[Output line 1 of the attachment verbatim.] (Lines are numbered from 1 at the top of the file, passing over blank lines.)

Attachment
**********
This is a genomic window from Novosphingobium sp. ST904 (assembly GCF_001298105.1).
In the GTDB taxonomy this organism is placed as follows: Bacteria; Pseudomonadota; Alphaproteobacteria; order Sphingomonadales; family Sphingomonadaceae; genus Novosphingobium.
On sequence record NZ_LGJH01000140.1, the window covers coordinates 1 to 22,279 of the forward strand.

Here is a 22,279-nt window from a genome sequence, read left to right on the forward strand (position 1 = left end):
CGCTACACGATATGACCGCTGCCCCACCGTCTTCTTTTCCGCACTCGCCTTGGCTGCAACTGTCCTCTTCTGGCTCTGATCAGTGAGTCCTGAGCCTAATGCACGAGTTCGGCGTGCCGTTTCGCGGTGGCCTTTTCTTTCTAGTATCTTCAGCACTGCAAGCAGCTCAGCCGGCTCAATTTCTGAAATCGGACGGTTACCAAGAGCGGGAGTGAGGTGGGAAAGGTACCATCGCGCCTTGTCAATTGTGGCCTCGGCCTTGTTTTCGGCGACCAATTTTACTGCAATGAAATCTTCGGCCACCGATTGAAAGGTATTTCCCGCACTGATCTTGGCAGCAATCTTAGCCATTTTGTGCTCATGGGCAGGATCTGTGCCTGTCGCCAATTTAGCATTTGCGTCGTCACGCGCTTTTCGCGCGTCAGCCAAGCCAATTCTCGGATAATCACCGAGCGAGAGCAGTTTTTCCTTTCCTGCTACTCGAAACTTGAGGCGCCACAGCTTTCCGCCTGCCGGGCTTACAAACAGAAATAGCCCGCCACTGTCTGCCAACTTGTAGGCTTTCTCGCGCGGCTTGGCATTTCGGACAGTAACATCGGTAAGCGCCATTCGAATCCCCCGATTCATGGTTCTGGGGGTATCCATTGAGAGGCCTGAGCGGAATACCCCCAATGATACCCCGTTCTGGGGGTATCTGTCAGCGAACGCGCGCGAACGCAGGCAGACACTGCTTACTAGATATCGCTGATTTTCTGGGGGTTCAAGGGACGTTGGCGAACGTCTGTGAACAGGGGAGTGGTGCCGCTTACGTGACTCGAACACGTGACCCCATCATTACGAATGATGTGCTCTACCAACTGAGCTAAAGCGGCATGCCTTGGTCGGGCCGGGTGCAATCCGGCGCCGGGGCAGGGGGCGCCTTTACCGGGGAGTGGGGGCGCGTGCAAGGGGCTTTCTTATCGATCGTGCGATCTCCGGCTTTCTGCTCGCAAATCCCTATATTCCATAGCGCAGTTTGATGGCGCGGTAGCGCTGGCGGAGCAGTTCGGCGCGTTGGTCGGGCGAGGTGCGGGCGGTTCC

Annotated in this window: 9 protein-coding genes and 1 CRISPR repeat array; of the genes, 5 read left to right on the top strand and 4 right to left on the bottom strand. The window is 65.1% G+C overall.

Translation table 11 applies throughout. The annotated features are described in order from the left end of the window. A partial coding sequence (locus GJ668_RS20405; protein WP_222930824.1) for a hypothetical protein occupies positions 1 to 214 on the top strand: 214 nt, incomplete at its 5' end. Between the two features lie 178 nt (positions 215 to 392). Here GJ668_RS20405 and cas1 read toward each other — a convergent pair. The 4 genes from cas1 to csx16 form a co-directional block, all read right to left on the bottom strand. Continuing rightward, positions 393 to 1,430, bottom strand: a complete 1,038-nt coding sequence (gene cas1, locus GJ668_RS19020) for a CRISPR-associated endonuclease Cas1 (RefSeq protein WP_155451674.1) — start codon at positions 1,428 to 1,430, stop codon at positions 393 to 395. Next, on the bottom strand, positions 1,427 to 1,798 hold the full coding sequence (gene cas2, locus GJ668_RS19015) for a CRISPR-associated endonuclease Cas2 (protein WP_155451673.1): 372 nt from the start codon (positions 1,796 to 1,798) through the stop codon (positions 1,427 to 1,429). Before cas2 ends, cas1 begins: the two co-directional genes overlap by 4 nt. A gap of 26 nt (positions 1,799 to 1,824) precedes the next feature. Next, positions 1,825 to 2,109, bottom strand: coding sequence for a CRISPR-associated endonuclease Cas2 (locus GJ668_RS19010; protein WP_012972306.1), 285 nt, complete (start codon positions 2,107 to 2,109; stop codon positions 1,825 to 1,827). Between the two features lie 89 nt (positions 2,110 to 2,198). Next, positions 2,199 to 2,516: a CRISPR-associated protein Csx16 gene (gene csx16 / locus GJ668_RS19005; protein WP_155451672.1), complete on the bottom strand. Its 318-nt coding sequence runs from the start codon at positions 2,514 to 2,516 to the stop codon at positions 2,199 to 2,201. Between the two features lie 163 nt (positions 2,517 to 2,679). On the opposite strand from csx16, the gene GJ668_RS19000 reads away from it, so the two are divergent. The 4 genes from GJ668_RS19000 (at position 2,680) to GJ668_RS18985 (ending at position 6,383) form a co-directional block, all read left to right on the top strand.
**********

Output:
This is a genomic window from Novosphingobium sp. ST904 (assembly GCF_001298105.1).